Witchhunters are really witches in Dutch child-sex scare

From Brongersma
Revision as of 10:29, 8 May 2013 by Admin (talk | contribs)
(diff) ← Older revision | Latest revision (diff) | Newer revision → (diff)
Jump to navigation Jump to search

Witch hunts didn't begin during the Middle Ages, but just after it, and as a direct consequence of the development of printing. Through printed pamphlets, books (such as the famous Witches' Hammer) and early newspapers, the belief in witches spread rapidly through all of Europe, even to America. At the present time it is newspapers, magazines and television, especially the international scandal press, that spreads myths instantaneously to every corner of the world. The difference from the time of the witch trials is only one of degree. Massive belief in the Oude Pekela drama of Whitsunday 1987 was spread by the NOS Journal, the official Dutch government broadcast news service.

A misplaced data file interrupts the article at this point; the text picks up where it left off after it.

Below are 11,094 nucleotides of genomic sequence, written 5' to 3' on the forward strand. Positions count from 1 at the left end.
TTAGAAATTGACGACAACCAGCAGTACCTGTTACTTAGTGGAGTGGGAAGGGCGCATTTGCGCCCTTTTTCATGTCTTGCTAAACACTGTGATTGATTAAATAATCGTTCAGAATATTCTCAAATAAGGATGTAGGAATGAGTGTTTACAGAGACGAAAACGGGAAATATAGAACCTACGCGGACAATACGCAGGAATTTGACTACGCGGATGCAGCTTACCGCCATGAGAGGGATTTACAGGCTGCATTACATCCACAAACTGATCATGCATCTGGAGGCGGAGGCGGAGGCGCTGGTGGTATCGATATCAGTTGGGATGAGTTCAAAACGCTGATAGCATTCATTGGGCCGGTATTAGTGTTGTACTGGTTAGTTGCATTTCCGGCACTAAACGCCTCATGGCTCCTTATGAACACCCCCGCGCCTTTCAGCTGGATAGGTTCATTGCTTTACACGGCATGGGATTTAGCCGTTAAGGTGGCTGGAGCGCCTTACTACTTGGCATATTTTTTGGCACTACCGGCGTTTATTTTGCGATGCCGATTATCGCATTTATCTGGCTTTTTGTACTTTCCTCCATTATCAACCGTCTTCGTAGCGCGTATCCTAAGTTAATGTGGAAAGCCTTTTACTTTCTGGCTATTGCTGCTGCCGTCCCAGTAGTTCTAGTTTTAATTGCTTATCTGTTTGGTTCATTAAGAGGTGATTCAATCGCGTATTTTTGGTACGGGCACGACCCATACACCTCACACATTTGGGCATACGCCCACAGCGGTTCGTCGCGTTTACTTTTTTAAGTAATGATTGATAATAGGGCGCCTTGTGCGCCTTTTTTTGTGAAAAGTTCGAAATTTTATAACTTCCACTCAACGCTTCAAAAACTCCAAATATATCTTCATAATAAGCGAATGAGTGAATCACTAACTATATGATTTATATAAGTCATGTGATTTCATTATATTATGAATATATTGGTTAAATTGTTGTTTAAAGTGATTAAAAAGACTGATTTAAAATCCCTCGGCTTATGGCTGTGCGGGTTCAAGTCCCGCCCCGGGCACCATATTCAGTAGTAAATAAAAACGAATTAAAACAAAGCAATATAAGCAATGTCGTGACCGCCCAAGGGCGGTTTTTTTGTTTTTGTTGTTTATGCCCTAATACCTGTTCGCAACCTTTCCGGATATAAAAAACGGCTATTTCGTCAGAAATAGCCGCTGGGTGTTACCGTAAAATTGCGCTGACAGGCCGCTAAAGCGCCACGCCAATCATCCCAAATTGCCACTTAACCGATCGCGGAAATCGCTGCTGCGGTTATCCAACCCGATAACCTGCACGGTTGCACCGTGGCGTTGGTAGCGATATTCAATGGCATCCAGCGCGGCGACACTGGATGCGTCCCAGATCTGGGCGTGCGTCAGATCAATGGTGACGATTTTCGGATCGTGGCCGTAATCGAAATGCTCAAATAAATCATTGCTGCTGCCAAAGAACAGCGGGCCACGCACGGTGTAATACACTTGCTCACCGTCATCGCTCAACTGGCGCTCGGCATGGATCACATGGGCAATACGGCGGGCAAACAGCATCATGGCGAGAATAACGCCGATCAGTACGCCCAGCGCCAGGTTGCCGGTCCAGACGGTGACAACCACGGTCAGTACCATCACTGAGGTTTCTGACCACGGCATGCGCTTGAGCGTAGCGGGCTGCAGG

source: Article 'Witchhunters Are Really Witches in Dutch Child-Sex Scare' by Peter Hofstede; NAMBLA Bulletin, vol. 10, n. 1; January/February 1989